Quebec’s Maple Mafia Will Fall

By weight, maple syrup is 20 times as valuable as crude oil. (Zack Lee)
By weight, maple syrup is 20 times as valuable as crude oil. (Zack Lee)

EspañolIndustry cartels have a predicament when it comes to public relations. They exist to inflate prices and restrict supply, cream premiums for superfluous management, and enforce their monopoly status with the guns of government, but such parasitic motives aren’t about to win over supporters.

Instead, they have to make something up to justify their existence and legal protection. They fabricate a veneer of legitimacy, and hope that enough people will believe it to allow the gravy train to continue.

Quebec’s Federation of Maple Syrup Producers have been playing this game and expanding their domain for many years, going all the way back to 1966. They have managed to cozy up to those who control Canada’s most economically oppressed province and achieve a monopoly in production, distribution, and sales — “total control of the market,” in the words of a dissenting attorney.

They do tell a great tale, but cracks are starting to appear, and the truth is leaking out.

The official line is that the federation “was created to support the interests of 10,000 maple syrup producers across Quebec province,” who dominate the world market. That is peculiar, since some producers want nothing to do with them, and any incentive to serve vanishes when membership is mandatory.

The need for “fair prices” is the familiar refrain, but such an empty phrase should be an immediate red flag. It obscures market distortions that help neither the consumer nor the producer. In fact, rogue producers are defying the law and selling outside the province for lower prices.

That begs the question: why would anyone sell for less? Perhaps it is because the industry regime has assigned quotas and will not pay for production that exceeds stipulated quantities. We wouldn’t want consumers to enjoy more affordable maple syrup now, would we?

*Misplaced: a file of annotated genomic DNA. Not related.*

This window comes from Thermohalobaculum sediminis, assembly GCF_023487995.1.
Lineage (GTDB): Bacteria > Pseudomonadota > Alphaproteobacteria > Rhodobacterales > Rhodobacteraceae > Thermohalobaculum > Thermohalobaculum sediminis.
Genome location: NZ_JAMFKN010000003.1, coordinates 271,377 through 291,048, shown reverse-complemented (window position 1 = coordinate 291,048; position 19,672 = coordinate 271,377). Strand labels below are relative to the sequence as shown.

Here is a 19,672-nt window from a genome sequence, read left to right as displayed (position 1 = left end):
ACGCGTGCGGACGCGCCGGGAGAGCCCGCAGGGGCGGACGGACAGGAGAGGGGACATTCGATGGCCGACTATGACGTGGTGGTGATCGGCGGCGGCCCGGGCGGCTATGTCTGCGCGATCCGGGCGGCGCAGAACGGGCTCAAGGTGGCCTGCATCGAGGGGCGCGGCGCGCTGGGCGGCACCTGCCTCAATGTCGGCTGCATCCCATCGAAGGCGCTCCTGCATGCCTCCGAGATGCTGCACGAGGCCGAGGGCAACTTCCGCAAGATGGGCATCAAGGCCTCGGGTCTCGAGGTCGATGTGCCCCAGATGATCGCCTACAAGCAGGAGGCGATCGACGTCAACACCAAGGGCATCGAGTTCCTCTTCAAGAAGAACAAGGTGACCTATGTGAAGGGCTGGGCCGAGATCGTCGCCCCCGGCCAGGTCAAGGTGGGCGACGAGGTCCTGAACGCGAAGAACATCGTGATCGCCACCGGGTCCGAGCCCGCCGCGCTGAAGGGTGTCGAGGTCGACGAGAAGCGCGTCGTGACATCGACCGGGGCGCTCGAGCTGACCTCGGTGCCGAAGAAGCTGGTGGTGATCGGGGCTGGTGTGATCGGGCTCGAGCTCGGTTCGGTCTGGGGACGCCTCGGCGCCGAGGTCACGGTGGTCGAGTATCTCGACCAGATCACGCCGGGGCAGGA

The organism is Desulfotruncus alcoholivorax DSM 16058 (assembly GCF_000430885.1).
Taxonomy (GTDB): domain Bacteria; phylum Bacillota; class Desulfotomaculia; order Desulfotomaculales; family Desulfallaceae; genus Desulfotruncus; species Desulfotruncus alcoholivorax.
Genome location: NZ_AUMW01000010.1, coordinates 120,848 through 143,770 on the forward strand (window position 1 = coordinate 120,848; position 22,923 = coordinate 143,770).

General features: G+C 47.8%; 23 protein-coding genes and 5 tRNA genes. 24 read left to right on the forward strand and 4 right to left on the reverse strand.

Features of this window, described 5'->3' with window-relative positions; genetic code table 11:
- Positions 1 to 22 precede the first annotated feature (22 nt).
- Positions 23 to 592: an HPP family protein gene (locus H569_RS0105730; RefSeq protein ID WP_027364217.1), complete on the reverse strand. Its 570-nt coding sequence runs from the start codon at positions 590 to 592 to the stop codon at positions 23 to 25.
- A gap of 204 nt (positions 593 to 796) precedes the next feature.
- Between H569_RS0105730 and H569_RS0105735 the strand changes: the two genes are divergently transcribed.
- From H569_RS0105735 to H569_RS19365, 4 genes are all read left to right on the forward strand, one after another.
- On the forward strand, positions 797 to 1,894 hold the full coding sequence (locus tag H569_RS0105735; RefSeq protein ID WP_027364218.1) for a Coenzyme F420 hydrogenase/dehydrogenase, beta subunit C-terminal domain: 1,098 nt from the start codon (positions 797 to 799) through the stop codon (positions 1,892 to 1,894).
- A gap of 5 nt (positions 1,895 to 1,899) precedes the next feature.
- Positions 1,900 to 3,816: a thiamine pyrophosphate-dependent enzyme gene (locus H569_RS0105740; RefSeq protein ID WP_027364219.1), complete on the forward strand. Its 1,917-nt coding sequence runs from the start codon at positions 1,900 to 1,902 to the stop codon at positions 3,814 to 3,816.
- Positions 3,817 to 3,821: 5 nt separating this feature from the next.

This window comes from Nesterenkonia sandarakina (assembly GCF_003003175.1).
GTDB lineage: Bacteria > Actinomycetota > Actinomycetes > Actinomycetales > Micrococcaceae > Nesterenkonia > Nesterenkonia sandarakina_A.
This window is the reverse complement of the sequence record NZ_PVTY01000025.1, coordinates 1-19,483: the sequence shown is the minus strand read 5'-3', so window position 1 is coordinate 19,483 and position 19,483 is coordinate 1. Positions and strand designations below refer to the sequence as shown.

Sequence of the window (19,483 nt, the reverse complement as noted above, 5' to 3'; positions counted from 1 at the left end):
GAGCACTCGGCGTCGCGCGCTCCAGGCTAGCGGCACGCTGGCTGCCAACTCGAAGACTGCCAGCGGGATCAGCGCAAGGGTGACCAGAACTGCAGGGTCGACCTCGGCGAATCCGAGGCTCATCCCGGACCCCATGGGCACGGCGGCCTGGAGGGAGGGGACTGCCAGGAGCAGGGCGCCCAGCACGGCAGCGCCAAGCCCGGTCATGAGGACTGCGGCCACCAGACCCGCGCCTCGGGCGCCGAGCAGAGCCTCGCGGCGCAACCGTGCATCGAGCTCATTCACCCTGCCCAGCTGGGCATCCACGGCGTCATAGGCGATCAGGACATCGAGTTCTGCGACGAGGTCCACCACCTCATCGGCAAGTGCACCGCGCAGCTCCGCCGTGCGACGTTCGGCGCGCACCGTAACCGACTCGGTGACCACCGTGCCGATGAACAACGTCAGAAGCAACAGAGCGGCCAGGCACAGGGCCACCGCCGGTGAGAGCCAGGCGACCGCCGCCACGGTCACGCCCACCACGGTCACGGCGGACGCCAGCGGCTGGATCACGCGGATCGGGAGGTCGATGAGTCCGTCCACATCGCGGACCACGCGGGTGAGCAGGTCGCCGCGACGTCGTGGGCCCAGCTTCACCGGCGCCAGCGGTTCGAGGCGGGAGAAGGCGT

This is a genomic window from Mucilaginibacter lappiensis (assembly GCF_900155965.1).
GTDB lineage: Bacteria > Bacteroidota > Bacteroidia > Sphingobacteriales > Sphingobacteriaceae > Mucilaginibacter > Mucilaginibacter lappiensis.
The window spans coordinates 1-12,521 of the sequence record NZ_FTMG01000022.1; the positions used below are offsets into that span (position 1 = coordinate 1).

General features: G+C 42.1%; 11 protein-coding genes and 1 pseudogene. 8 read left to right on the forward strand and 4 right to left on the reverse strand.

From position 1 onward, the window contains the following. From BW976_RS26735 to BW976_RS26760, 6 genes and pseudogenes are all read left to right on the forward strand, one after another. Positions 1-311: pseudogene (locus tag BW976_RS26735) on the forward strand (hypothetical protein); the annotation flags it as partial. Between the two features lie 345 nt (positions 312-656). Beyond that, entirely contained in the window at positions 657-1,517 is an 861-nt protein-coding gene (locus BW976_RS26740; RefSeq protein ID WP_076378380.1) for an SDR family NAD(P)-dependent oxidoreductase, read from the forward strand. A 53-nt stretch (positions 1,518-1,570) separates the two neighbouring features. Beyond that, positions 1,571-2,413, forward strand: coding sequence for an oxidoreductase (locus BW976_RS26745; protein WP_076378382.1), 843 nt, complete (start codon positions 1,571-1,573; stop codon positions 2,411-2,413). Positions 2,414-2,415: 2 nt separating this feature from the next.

“Surpluses” must go into two burgeoning stockpiles in southeast Quebec, which now amount to tens of millions of pounds. But that just leaves producers waiting, and on officials who proved their recklessness when they allowed US$18 million worth of maple syrup to be stolen from them in 2012.

But there is more. Sweeping any union pleasantries aside, federation officials have become so aggressive and paranoid that they conduct stings with phony black-market deals to entrap members. They also take license to review member bank statements and utility bills.

The federation’s final attempt at rationalizing their numerous lawsuits against defiant producers is that everyone must pay for their all-essential research (PDF). If anyone who produces maple syrup owes these guys, whether they sought the research or not, why stop at just Quebec? What about all those in the United States and elsewhere in Canada?

Apparently the cartel’s tentacles struggle to reach beyond Quebec, and for the better. Their days of economic rent seeking ought to come to an end, as the actions of fed-up producers fly in the face of their cover story. Fortunately, that is happening by way of external competition.

Their efforts to inflate prices and hoard supplies have stimulated heightened production elsewhere, particularly south of the border. In recent years. Quebec’s share of the world market has fallen from 80 percent in the early 2000s to 71 percent now.

Competitive forces enact creative destruction on obsolete players, and the federation will inevitably receive the market’s justice.

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